Q&A: What’s New This Autumn in the World of PBS Wisconsin Education?
October 7, 2021 Leave a Comment
The school year is well underway, and PBS Wisconsin Education is hard at work supporting educators, students and parents with our free, kid-tested, standards-aligned educational content. PBS Wisconsin Education spoke with education engagement manager Jen Kobylecky about what’s new, exciting and what’s coming in the world of PBS Wisconsin Education.
PBS Wisconsin Education: What new educational media from PBS Wisconsin Education are you most excited about this fall?
Jen Kobylecky: Meet the Lab is one of our newest collections, and it will be expanding this fall with some amazing resources I can’t wait to share with middle school science teachers!
This winter, we worked with an advisory group of educators that helped shape the new additions, and one of the things they loved the most is how Meet the Lab provides so many examples of what being a scientist can look like. It’s so important for kids to see that diversity, not only so they can see themselves reflected back, but so they can understand what endless possibilities there are with research. It’s not all beakers and lab coats.
In one of the new labs, you get to meet a biologist studying wildlife biodiversity in tropical forests, primarily by reviewing sound recordings of all of the animals. But listening to the hours and hours of recordings she captures could take her an entire lifetime. So she’s partnered with a lab at the University of Wisconsin-Madison that has developed a powerful computer program that does that for her using the power of data science. It’s so fascinating to think about science in so many places and in such a bigger way, solving problems from the forest to the computer lab.
PBS Wisconsin Education: How could someone outside of an education setting enjoy the Meet the Lab collection?
Kobylecky: Well, I think anyone reading the PBS Wisconsin blog would probably self-describe as a lifelong learner! But you know, part of what makes Meet the Lab so great is the way it makes really sophisticated research so accessible and relevant, even for 11-14 year olds. And it does the same for regular people like us, too!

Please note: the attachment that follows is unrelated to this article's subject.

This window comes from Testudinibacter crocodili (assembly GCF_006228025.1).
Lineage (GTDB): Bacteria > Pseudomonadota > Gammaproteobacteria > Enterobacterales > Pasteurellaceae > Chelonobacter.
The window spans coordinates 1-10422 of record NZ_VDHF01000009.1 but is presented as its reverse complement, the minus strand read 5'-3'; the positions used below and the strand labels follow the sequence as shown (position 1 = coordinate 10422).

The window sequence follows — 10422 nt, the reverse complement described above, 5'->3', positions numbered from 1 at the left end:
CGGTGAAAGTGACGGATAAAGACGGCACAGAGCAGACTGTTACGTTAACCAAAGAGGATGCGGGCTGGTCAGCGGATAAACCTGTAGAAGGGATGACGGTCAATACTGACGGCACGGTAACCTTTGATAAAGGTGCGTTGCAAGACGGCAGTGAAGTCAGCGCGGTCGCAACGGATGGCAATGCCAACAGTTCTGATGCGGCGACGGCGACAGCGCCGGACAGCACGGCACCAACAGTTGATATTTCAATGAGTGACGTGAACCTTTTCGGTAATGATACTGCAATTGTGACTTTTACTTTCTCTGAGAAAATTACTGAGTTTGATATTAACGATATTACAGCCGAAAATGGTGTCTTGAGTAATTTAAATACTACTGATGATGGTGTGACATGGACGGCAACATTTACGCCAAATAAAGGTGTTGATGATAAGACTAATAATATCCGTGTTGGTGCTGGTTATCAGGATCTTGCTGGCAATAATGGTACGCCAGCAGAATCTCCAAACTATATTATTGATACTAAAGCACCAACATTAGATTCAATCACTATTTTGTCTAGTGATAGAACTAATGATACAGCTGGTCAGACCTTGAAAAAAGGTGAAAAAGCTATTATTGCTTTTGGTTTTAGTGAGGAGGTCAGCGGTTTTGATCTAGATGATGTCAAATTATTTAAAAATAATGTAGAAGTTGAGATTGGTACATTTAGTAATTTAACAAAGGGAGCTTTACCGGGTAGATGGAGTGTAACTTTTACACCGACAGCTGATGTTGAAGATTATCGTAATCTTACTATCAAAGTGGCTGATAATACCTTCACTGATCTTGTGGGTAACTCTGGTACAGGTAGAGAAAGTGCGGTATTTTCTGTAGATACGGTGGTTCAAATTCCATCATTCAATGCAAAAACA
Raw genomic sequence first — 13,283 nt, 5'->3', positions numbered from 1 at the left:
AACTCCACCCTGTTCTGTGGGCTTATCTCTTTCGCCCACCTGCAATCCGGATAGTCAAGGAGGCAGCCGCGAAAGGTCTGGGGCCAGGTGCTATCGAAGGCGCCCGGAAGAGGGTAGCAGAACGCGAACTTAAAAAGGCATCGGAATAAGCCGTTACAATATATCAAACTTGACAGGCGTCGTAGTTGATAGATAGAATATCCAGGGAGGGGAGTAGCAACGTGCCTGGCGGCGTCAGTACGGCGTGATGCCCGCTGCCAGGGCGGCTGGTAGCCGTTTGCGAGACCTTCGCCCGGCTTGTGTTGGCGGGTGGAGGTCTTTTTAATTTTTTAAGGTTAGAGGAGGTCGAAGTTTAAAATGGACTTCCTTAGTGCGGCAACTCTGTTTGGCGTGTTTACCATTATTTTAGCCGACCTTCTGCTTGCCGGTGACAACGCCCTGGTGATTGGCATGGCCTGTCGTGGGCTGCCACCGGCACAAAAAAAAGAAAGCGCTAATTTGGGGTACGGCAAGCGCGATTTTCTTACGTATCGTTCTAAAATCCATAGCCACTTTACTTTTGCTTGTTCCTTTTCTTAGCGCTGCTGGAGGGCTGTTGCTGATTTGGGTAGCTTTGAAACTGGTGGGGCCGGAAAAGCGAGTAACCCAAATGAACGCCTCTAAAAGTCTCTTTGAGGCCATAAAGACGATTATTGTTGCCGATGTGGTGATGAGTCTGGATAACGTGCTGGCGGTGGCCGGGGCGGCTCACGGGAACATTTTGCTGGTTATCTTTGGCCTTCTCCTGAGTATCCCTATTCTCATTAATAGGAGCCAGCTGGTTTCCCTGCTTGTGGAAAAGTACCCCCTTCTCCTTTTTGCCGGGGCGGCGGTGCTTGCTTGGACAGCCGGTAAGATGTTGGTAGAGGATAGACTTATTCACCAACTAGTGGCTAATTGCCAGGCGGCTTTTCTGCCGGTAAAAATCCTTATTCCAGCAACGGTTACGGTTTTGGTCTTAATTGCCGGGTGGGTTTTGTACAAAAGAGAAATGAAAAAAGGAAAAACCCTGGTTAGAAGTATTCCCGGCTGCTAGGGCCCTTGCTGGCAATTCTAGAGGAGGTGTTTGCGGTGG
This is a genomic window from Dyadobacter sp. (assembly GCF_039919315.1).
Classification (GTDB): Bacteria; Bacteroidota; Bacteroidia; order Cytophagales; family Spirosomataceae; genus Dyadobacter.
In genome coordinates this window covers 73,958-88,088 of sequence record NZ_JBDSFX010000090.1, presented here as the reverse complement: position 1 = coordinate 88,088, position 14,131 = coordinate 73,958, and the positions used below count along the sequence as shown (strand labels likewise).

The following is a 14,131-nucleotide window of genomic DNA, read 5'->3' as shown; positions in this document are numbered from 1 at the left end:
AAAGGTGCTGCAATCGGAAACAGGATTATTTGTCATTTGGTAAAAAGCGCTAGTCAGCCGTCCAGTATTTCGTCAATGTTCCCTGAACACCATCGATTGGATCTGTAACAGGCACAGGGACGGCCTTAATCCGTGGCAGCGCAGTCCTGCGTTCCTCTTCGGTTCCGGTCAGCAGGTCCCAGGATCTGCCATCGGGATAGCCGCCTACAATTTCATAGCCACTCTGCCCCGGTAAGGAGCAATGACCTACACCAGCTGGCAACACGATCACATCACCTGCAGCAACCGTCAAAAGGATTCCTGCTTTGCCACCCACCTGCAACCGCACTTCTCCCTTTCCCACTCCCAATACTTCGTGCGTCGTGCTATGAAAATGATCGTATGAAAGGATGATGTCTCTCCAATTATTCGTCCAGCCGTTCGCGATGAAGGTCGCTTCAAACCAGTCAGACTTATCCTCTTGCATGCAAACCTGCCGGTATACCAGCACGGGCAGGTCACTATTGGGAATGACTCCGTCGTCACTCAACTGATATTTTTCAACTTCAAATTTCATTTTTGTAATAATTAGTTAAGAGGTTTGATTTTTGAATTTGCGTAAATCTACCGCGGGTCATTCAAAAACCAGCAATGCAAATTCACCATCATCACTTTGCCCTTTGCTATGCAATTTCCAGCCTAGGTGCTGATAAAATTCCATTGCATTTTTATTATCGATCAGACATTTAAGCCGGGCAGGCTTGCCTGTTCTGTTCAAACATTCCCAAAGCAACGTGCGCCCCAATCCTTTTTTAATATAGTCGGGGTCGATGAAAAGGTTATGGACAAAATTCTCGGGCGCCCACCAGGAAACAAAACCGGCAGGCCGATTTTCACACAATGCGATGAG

Each lab includes a short video that tells the story of someone who is personally affected by the problem the lab is trying to address through their research. Meeting those people and understanding their struggles is such a powerful way to make those connections about why research matters to everyday people. We all have a shared experience of being human, and stories are such a powerful way to help spark our empathy and curiosity.
PBS Wisconsin Education: How is PBS Wisconsin Education engaging with educators as the school year gets underway?
Kobylecky: The PBS Media Literacy Educator Certification is a program for educators to earn credentials connected to teaching media literacy in the classroom. PBS Wisconsin Education is one of a handful of stations around the country that has created a customized program of support for educators working on becoming certified, and we’ve just kicked off our second cohort with 30 educators from around the state.
As of today, there are only about 50 educators nationwide that have completed the entire certification, and I’m proud to say that five of those went through our first year of the Media Literacy Cohort program! We’re particularly thrilled to be working with one of them (Peg Billing, library media specialist at Lakeland Union High School in Minocqua) to co-lead this cohort alongside our engagement staff.
PBS Wisconsin Education: Why is media literacy such an important topic for educators and students?
Kobylecky: Today’s information landscape is very busy. Students are far more likely to get information from social media than from the newspaper, a television network or other more traditional media sources. The media literacy credentials cover everything from how to evaluate online information to sharing actual media production skills for teachers and students. When educators engage their students with those topics, it empowers them to be critical thinkers and makers, especially with media production. When you put young people behind the camera, it has an incredible way of leading to them being more effective communicators and active citizens.
PBS Wisconsin Education: What’s new in the early learning world for PBS Wisconsin Education?
Kobylecky: Fans of Sesame Street will be thrilled to know that Sonia Manzano, otherwise known as “Maria,” launched her own brand-new series for PBS KIDS on Oct. 4. It’s called Alma’s Way, and it features a young Puerto Rican girl and her family living in the Bronx. The show is designed to encourage kids to use their brains. Alma’s trademark “I need to think about this” phrase brings that to life as she applies problem-solving skills to everyday challenges.
The educational materials that go along with the show support those same skills with young learners, in addition to supporting their social and emotional development and building early literacy. We’re just in the process of welcoming some new staff members to our team, and we’re excited for them to begin sharing all of the free, standards-aligned lessons and activities that go along with Alma’s Way and other programs with early childhood educators across the state.